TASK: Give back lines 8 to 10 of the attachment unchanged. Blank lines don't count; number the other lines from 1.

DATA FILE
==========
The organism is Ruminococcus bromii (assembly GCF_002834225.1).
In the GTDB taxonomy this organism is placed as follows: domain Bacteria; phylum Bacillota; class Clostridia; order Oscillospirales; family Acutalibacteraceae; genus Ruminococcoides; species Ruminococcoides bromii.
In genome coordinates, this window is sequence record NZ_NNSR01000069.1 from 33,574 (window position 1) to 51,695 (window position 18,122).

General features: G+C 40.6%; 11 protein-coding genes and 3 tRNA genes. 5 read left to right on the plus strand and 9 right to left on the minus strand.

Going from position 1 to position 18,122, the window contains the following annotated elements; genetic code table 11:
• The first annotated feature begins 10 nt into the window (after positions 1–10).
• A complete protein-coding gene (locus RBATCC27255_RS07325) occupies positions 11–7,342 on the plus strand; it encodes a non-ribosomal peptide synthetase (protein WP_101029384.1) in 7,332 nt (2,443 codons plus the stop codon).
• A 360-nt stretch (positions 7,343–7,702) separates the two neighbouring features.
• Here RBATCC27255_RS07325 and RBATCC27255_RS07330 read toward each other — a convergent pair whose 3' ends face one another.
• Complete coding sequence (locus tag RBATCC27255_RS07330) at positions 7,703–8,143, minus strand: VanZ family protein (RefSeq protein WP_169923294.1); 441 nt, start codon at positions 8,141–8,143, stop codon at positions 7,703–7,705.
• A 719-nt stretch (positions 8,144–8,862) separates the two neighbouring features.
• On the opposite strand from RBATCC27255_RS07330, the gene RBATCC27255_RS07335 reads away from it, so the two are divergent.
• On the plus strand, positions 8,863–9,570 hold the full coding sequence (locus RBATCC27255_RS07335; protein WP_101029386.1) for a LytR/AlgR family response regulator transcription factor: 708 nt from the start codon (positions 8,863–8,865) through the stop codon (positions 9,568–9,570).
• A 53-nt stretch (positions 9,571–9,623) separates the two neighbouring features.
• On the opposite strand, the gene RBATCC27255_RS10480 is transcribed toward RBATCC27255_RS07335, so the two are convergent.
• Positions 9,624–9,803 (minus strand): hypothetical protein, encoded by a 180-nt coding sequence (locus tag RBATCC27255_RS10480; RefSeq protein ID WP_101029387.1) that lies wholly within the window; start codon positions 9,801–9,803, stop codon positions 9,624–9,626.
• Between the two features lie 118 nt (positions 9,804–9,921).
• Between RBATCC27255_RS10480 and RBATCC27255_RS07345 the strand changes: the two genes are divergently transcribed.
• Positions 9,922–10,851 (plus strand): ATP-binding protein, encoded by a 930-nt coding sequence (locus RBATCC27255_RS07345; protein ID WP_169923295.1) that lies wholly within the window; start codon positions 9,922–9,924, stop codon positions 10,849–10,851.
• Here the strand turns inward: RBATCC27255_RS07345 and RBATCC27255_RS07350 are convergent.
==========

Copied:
• A 360-nt stretch (positions 7,343–7,702) separates the two neighbouring features.
• Here RBATCC27255_RS07325 and RBATCC27255_RS07330 read toward each other — a convergent pair whose 3' ends face one another.
• Complete coding sequence (locus tag RBATCC27255_RS07330) at positions 7,703–8,143, minus strand: VanZ family protein (RefSeq protein WP_169923294.1); 441 nt, start codon at positions 8,141–8,143, stop codon at positions 7,703–7,705.